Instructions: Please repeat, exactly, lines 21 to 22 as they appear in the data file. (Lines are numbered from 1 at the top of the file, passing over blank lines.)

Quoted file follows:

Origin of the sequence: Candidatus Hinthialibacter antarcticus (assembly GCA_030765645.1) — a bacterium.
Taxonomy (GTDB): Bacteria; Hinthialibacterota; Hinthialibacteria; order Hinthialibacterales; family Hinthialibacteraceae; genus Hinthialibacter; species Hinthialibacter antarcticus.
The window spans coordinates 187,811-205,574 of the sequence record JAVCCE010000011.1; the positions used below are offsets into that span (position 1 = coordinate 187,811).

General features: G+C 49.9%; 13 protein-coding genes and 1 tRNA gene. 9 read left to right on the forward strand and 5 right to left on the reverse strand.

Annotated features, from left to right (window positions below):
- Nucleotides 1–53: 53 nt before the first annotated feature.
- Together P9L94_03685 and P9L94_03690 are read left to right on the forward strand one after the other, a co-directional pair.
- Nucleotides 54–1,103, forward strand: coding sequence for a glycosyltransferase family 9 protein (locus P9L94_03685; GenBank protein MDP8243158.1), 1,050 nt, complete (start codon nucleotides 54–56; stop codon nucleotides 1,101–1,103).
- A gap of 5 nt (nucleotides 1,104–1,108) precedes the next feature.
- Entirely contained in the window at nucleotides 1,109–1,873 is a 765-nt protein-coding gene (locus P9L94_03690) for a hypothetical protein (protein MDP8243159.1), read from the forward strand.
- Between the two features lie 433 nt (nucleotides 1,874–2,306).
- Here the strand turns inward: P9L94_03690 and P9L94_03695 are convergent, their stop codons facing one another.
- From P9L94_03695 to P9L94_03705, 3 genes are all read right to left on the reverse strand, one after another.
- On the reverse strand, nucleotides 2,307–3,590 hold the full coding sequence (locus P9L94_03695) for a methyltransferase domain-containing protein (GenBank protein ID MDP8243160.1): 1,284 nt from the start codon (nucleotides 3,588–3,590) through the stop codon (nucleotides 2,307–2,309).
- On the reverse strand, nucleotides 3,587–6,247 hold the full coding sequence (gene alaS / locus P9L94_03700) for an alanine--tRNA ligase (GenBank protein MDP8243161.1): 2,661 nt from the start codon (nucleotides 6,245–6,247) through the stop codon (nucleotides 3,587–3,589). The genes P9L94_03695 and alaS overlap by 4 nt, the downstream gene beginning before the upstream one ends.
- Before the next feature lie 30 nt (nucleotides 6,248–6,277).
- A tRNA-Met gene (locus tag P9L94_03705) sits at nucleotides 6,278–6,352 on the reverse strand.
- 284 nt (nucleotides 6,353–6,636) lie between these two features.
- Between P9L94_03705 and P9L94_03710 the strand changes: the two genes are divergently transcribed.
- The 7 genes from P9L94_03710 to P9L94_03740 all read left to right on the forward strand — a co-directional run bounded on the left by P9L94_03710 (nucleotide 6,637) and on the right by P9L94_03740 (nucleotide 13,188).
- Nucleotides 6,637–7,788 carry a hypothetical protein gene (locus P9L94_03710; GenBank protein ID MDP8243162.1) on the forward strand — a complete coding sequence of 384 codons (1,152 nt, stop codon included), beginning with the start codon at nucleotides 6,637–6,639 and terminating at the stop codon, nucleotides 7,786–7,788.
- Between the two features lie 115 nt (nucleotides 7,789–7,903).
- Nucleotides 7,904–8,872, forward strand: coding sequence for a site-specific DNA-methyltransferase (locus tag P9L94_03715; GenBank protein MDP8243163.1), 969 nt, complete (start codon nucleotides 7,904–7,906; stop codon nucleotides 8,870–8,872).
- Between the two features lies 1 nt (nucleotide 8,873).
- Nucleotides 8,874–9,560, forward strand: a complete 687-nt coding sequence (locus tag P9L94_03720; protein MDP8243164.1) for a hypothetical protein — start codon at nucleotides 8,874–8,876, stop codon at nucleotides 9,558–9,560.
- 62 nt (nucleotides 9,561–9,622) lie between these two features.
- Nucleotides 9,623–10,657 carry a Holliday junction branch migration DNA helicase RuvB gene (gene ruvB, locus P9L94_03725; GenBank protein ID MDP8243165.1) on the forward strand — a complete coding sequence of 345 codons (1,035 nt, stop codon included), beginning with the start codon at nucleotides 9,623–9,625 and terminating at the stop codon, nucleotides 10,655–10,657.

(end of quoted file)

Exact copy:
- Nucleotides 6,637–7,788 carry a hypothetical protein gene (locus P9L94_03710; GenBank protein ID MDP8243162.1) on the forward strand — a complete coding sequence of 384 codons (1,152 nt, stop codon included), beginning with the start codon at nucleotides 6,637–6,639 and terminating at the stop codon, nucleotides 7,786–7,788.
- Between the two features lie 115 nt (nucleotides 7,789–7,903).